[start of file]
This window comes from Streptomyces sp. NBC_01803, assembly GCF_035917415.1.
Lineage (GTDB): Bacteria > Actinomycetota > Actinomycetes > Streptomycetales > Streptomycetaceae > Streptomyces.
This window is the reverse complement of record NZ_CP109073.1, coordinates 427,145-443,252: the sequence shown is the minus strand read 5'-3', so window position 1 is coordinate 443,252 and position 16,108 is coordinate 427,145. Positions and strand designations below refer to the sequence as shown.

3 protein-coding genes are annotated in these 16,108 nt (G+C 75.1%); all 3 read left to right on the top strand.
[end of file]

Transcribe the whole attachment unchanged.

This window comes from Streptomyces sp. NBC_01803, assembly GCF_035917415.1.
Lineage (GTDB): Bacteria > Actinomycetota > Actinomycetes > Streptomycetales > Streptomycetaceae > Streptomyces.
This window is the reverse complement of record NZ_CP109073.1, coordinates 427,145-443,252: the sequence shown is the minus strand read 5'-3', so window position 1 is coordinate 443,252 and position 16,108 is coordinate 427,145. Positions and strand designations below refer to the sequence as shown.

3 protein-coding genes are annotated in these 16,108 nt (G+C 75.1%); all 3 read left to right on the top strand.